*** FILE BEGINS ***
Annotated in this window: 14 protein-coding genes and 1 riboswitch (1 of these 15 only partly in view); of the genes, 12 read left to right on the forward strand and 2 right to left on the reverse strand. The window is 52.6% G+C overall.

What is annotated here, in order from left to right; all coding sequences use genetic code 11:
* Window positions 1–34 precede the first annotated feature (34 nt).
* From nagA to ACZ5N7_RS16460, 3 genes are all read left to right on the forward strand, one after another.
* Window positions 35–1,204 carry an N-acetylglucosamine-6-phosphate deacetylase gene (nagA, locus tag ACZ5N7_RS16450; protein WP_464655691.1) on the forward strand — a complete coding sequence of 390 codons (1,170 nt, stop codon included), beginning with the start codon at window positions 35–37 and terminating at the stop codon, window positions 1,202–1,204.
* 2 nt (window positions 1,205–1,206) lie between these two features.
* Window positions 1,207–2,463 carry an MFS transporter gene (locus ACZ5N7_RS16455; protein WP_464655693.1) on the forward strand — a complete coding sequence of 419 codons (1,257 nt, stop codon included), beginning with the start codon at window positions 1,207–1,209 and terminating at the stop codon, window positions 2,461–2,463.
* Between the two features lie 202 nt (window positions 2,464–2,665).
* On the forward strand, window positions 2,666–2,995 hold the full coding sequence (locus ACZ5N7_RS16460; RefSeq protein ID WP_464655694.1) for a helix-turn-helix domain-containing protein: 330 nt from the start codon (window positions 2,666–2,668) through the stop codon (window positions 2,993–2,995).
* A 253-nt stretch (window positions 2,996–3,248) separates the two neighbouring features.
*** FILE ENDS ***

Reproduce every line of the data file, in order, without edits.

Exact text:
Annotated in this window: 14 protein-coding genes and 1 riboswitch (1 of these 15 only partly in view); of the genes, 12 read left to right on the forward strand and 2 right to left on the reverse strand. The window is 52.6% G+C overall.

What is annotated here, in order from left to right; all coding sequences use genetic code 11:
* Window positions 1–34 precede the first annotated feature (34 nt).
* From nagA to ACZ5N7_RS16460, 3 genes are all read left to right on the forward strand, one after another.
* Window positions 35–1,204 carry an N-acetylglucosamine-6-phosphate deacetylase gene (nagA, locus tag ACZ5N7_RS16450; protein WP_464655691.1) on the forward strand — a complete coding sequence of 390 codons (1,170 nt, stop codon included), beginning with the start codon at window positions 35–37 and terminating at the stop codon, window positions 1,202–1,204.
* 2 nt (window positions 1,205–1,206) lie between these two features.
* Window positions 1,207–2,463 carry an MFS transporter gene (locus ACZ5N7_RS16455; protein WP_464655693.1) on the forward strand — a complete coding sequence of 419 codons (1,257 nt, stop codon included), beginning with the start codon at window positions 1,207–1,209 and terminating at the stop codon, window positions 2,461–2,463.
* Between the two features lie 202 nt (window positions 2,464–2,665).
* On the forward strand, window positions 2,666–2,995 hold the full coding sequence (locus ACZ5N7_RS16460; RefSeq protein ID WP_464655694.1) for a helix-turn-helix domain-containing protein: 330 nt from the start codon (window positions 2,666–2,668) through the stop codon (window positions 2,993–2,995).
* A 253-nt stretch (window positions 2,996–3,248) separates the two neighbouring features.